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Bob Moen

Biking from Canterbury to Belfast
Bob Moen's Tour de U.K. 1999
Saturday, May 29, 1999 - Dispatch #4

You gotta love Ireland. I do.
The Irish live their lives on a different, more manageable scale than do Americans. Their concerns seem to be family, fellowship and having a well painted cottage. What me worry? Alfred E. Newman must be Irish. In contrast Americans work hard to earn more money to buy a larger house, to shop at the mall or to drive a fast car (OK OK That last one may only be me). Last night at 8PM I rolled into the West County Clare village of Miltown Malbay after a 62-mile day. It was raining hard so I sought out shelter under the hotel's awning. "I'm going inside where its warm," I said to myself. I walked into the hotel, exhausted and looking pretty much like a drowned rat. Immediately the people at the bar understood my plight and invited me over to share a pint. Soon I was engaged in conversation and eating bacon and cabbage and feeling much better about the state of me. "Our national food", offered one fellow. While another, who had biked around Europe, advised me to not obsess with mileage. "Take your time. Smell the roses."

After about an hour I braved quarter mile of rain to find the Station B&B where I had booked a room over the phone. Railroad buff Bob was in heaven. It was a former railway station! Two elderly twin sisters, Sheila and May greeted me, then before letting me retire to my room, invited me into their quarters for a cup of tea and biscuits (cookies. Learning of my interest in railways they showed me pictures of the station before it was converted to a B&B then lent me the history of a West Clare Railway book for my morning reading. I could see the pain in their faces, however, when I responded 8AM to their, "when did you want your breakfast." Since my room was only costing 15-pounds, I told them I was not a breakfast person anyway and that IÕd just forgo it altogether. I was back in their favor again.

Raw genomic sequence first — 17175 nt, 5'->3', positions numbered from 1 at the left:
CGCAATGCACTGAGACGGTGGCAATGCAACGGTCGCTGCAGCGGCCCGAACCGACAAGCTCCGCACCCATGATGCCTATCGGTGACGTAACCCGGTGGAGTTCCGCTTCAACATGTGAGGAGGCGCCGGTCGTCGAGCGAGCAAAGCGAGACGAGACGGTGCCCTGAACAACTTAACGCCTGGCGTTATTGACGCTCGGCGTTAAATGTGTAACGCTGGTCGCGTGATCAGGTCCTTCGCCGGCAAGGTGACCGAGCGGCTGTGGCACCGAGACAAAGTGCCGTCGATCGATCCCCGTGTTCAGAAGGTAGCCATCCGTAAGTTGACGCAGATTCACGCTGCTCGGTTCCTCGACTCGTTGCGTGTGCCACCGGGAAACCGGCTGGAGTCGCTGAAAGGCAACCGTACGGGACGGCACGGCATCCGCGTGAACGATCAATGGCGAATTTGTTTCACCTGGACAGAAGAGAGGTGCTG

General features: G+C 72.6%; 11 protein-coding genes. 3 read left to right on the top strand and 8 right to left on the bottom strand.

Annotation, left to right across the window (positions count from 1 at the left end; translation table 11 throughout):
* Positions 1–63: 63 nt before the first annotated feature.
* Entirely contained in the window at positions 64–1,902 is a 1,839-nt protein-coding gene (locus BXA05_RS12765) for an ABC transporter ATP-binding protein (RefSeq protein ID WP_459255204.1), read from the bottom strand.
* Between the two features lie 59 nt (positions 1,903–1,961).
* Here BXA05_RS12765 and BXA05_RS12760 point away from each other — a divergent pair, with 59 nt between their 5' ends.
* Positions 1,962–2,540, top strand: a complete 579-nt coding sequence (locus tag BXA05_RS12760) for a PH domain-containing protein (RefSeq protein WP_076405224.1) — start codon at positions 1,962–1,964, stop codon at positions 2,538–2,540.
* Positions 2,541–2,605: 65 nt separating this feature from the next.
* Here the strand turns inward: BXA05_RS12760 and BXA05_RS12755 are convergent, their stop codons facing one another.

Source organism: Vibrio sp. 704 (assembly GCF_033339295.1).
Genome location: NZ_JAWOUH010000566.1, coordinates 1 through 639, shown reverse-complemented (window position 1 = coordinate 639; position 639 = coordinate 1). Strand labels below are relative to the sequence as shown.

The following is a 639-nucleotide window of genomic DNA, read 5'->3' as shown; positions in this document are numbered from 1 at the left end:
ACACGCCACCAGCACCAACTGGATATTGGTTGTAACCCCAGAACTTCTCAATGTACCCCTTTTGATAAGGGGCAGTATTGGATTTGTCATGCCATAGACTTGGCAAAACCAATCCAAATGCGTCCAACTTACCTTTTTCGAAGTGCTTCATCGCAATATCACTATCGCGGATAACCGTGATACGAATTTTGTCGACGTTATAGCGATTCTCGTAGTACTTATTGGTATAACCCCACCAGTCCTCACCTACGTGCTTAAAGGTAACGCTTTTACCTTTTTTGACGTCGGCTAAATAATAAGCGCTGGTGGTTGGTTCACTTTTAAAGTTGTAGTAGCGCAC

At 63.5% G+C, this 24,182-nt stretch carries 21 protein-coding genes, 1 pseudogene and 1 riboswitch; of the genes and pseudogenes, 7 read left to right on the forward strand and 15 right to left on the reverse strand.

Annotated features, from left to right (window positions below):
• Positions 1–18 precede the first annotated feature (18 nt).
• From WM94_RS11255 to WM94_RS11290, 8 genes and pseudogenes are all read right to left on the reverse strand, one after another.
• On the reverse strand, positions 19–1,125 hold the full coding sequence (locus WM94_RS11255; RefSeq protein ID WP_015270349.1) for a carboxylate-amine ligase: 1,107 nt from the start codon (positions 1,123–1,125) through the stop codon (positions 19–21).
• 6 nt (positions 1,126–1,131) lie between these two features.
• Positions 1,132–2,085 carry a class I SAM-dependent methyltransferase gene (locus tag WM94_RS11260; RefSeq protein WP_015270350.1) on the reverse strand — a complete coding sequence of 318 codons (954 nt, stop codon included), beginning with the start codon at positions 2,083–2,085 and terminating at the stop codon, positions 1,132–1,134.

First thing in the morning I trundled off into the village to get my Irish breakfast at a local pub. So much for my early start. It was 10:30 by the time I actually rode out of town, which, frankly, is typical for me. I may wake up at 6:30 but it takes me several hours, several cups of coffee and a breakfast before I get motivated enough to roll.

In spite of another headwind the rain had cleared overnight so todayÕs ride was quite enjoyable. I was in no hurry and there were no museums to throw off my schedule. I did manage to stop at every village to fuel up on soup, bread, bananas and slices of rhubarb and apple pie. I am hungry all the time. The high point of the day was my ride over the Burren of County Clare. The Burren is a bleak plateau of limestone and shale that covers over a hundred square miles. By my Nevada-raised standards it not that desolate, but here they make a big deal it. In the words of an early English surveyor, ÒIts a savage land, yielding neither water enough to drown a man, nor a tree to hang him, nor soil enough to bury.Ó After 62-miles and 500-miles trip-to-date, I arrived here at Galway City at 6:30, found a hotel and had a tasty pasta dinner (I've figured out to ask them to add garlic to the sauce). Now IÕm at the Fun Center which isn't my fun. But in addition to extremely noisy video game machines, it offers Internet access. I must say that Galway could not impress me less. Last time I was here I appreciated the its vibrant, college atmosphere, but tonight IÕm only seeing the lack of charm and good taste that seem to define college towns. There must be twenty or thirty pubs here in the downtown area but I cannot find one with live music. I know in Irish circles this is heresy to say, but give me Limerick over Galway.